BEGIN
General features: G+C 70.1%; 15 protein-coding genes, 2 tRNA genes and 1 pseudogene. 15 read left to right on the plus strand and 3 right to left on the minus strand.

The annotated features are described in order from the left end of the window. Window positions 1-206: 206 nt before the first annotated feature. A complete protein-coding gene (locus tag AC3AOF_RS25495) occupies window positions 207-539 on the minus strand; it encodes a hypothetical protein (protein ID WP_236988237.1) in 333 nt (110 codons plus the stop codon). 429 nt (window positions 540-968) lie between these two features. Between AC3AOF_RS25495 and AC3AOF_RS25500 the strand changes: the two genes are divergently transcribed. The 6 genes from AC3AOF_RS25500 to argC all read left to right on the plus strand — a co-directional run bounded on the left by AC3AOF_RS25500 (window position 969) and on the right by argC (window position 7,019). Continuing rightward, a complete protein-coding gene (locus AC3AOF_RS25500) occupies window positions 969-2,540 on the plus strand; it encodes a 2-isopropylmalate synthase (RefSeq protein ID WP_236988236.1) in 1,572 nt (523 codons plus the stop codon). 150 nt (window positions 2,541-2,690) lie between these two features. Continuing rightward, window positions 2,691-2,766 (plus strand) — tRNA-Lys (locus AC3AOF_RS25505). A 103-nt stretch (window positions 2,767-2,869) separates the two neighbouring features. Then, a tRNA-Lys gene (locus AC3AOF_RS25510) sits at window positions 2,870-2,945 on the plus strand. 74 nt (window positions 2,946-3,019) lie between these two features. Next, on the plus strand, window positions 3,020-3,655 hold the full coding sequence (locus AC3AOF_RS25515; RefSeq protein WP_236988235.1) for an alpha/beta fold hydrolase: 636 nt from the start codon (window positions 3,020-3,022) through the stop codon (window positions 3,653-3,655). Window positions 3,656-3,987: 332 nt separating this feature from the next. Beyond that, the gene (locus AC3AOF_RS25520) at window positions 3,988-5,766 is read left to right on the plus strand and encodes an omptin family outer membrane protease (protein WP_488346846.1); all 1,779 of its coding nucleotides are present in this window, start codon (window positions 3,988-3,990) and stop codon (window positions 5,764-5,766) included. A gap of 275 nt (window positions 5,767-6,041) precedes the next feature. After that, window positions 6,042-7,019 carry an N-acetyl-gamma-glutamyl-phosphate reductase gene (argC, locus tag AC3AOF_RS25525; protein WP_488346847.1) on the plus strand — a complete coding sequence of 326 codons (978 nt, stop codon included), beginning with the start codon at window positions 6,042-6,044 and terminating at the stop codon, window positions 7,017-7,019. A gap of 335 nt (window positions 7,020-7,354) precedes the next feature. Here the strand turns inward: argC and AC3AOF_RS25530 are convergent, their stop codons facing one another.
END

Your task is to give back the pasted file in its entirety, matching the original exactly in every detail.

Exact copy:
General features: G+C 70.1%; 15 protein-coding genes, 2 tRNA genes and 1 pseudogene. 15 read left to right on the plus strand and 3 right to left on the minus strand.

The annotated features are described in order from the left end of the window. Window positions 1-206: 206 nt before the first annotated feature. A complete protein-coding gene (locus tag AC3AOF_RS25495) occupies window positions 207-539 on the minus strand; it encodes a hypothetical protein (protein ID WP_236988237.1) in 333 nt (110 codons plus the stop codon). 429 nt (window positions 540-968) lie between these two features. Between AC3AOF_RS25495 and AC3AOF_RS25500 the strand changes: the two genes are divergently transcribed. The 6 genes from AC3AOF_RS25500 to argC all read left to right on the plus strand — a co-directional run bounded on the left by AC3AOF_RS25500 (window position 969) and on the right by argC (window position 7,019). Continuing rightward, a complete protein-coding gene (locus AC3AOF_RS25500) occupies window positions 969-2,540 on the plus strand; it encodes a 2-isopropylmalate synthase (RefSeq protein ID WP_236988236.1) in 1,572 nt (523 codons plus the stop codon). 150 nt (window positions 2,541-2,690) lie between these two features. Continuing rightward, window positions 2,691-2,766 (plus strand) — tRNA-Lys (locus AC3AOF_RS25505). A 103-nt stretch (window positions 2,767-2,869) separates the two neighbouring features. Then, a tRNA-Lys gene (locus AC3AOF_RS25510) sits at window positions 2,870-2,945 on the plus strand. 74 nt (window positions 2,946-3,019) lie between these two features. Next, on the plus strand, window positions 3,020-3,655 hold the full coding sequence (locus AC3AOF_RS25515; RefSeq protein WP_236988235.1) for an alpha/beta fold hydrolase: 636 nt from the start codon (window positions 3,020-3,022) through the stop codon (window positions 3,653-3,655). Window positions 3,656-3,987: 332 nt separating this feature from the next. Beyond that, the gene (locus AC3AOF_RS25520) at window positions 3,988-5,766 is read left to right on the plus strand and encodes an omptin family outer membrane protease (protein WP_488346846.1); all 1,779 of its coding nucleotides are present in this window, start codon (window positions 3,988-3,990) and stop codon (window positions 5,764-5,766) included. A gap of 275 nt (window positions 5,767-6,041) precedes the next feature. After that, window positions 6,042-7,019 carry an N-acetyl-gamma-glutamyl-phosphate reductase gene (argC, locus tag AC3AOF_RS25525; protein WP_488346847.1) on the plus strand — a complete coding sequence of 326 codons (978 nt, stop codon included), beginning with the start codon at window positions 6,042-6,044 and terminating at the stop codon, window positions 7,017-7,019. A gap of 335 nt (window positions 7,020-7,354) precedes the next feature. Here the strand turns inward: argC and AC3AOF_RS25530 are convergent, their stop codons facing one another.